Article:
So What Do I Do?

Do what the experts are now telling you to do. Start using the longest passwords possible. I would not use correcthorsebatterystaple, but “passwordswedontneednostinkinpasswords” will absolutely do the job.

Other Articles You May Enjoy

CMOs Shouldn’t Buy Tech, Ever!

How Do You See the Future?

The Five Jobs Robots Will Take First

The Five Jobs Robots Will Take Last

Just How Dangerous Is Alexa?

I’d Pay You $500,000 a Year, but You Can’t Do the Work

Machine Learning & AI: When to Start?

Artificial Intelligence: 5 Things Every CEO Should Know

My Banned Words for 2017

The post Passwords: What if Everything You Know Is Wrong? originally appeared here on Shelly Palmer

Read the original blog entry...

More Stories By Shelly Palmer

Shelly Palmer is the host of Fox Television’s "Shelly Palmer Digital Living" television show about living and working in a digital world. He is Fox 5′s (WNYW-TV New York) Tech Expert and the host of United Stations Radio Network’s, MediaBytes, a daily syndicated radio report that features insightful commentary and a unique insiders take on the biggest stories in technology, media, and entertainment.

Latest Stories
In his session at @ThingsExpo, Dr. Robert Cohen, an economist and senior fellow at the Economic Strategy Institute, presented the findings of a series of six detailed case studies of how large corporations are implementing IoT. The session explored how IoT has improved their economic performance, had major impacts on business models and resulted in impressive ROIs. The companies covered span manufacturing and services firms. He also explored servicification, how manufacturing firms shift from se...
Connecting to major cloud service providers is becoming central to doing business. But your cloud provider’s performance is only as good as your connectivity solution. Massive Networks will place you in the driver's seat by exposing how you can extend your LAN from any location to include any cloud platform through an advanced high-performance connection that is secure and dedicated to your business-critical data. In his session at 21st Cloud Expo, Paul Mako, CEO & CIO of Massive Networks, wil...
You know you need the cloud, but you’re hesitant to simply dump everything at Amazon since you know that not all workloads are suitable for cloud. You know that you want the kind of ease of use and scalability that you get with public cloud, but your applications are architected in a way that makes the public cloud a non-starter. You’re looking at private cloud solutions based on hyperconverged infrastructure, but you’re concerned with the limits inherent in those technologies.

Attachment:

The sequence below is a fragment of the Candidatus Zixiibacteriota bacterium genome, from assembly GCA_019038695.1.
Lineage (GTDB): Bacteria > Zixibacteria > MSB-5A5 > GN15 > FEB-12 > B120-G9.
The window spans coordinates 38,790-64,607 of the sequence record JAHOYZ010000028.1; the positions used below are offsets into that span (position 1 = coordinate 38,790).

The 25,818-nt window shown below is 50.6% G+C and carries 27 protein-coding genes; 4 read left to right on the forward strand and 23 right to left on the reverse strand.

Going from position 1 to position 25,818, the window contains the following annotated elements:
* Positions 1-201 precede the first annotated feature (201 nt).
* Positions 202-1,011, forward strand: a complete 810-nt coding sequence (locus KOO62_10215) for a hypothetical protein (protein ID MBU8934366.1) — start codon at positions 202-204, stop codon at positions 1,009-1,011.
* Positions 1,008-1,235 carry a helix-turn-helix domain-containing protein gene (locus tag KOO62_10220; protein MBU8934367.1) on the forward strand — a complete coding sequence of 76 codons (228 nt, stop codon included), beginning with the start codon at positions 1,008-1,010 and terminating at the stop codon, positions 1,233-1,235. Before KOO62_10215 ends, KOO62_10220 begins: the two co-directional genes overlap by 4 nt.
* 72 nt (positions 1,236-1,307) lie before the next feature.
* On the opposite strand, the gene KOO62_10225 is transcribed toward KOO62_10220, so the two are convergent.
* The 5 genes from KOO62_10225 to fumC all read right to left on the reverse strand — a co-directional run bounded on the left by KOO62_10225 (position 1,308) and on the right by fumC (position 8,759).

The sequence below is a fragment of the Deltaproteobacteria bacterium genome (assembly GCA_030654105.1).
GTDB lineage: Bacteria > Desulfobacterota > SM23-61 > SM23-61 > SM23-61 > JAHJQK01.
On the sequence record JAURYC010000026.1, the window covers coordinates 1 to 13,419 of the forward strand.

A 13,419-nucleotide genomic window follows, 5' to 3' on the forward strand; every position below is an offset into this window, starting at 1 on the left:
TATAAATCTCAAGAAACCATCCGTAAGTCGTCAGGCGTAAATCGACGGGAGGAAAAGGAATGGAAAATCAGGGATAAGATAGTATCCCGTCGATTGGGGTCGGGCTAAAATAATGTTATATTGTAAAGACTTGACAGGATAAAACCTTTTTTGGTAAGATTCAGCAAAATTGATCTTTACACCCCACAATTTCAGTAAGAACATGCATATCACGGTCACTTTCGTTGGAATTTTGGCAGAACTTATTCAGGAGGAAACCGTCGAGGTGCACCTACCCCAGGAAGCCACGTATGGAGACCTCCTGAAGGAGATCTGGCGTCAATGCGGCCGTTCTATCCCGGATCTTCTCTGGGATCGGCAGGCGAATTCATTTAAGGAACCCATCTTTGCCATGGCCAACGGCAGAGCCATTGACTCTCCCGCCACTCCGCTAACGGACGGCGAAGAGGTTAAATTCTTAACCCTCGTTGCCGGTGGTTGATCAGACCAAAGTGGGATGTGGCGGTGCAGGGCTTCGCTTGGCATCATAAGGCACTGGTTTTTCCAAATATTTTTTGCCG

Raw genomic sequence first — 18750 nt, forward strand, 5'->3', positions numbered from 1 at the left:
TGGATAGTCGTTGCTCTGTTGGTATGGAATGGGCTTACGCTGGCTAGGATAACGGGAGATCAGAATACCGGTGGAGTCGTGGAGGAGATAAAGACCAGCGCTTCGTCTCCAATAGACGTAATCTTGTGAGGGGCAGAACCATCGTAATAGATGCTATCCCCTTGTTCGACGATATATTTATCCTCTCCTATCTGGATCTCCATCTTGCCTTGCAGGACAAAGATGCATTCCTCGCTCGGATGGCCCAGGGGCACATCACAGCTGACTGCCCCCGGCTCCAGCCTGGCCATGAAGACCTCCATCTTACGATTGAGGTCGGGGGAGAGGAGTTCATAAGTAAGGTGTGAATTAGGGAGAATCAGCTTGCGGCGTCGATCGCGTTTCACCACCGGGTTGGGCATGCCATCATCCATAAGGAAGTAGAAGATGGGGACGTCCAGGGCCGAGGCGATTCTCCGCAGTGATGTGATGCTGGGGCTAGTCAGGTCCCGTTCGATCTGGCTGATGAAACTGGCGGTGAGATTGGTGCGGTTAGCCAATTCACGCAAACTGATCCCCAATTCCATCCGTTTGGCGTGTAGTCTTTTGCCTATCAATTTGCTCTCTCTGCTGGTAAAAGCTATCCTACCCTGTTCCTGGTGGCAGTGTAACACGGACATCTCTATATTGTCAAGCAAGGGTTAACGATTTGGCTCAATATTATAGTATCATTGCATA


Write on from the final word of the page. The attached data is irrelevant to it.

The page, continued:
The question before companies today is not whether to become intelligent, it’s a question of how and how fast. The key is to adopt and deploy an intelligent application strategy while simultaneously preparing to scale that intelligence. In her session at 21st Cloud Expo, Sangeeta Chakraborty, Chief Customer Officer at Ayasdi, will provide a tactical framework to become a truly intelligent enterprise, including how to identify the right applications for AI, how to build a Center of Excellence to ...
SYS-CON Events announced today that Massive Networks will exhibit at SYS-CON's 21st International Cloud Expo®, which will take place on Oct 31 – Nov 2, 2017, at the Santa Clara Convention Center in Santa Clara, CA. Massive Networks mission is simple. To help your business operate seamlessly with fast, reliable, and secure internet and network solutions. Improve your customer's experience with outstanding connections to your cloud.
DevOps is under attack because developers don’t want to mess with infrastructure. They will happily own their code into production, but want to use platforms instead of raw automation. That’s changing the landscape that we understand as DevOps with both architecture concepts (CloudNative) and process redefinition (SRE). Rob Hirschfeld’s recent work in Kubernetes operations has led to the conclusion that containers and related platforms have changed the way we should be thinking about DevOps and...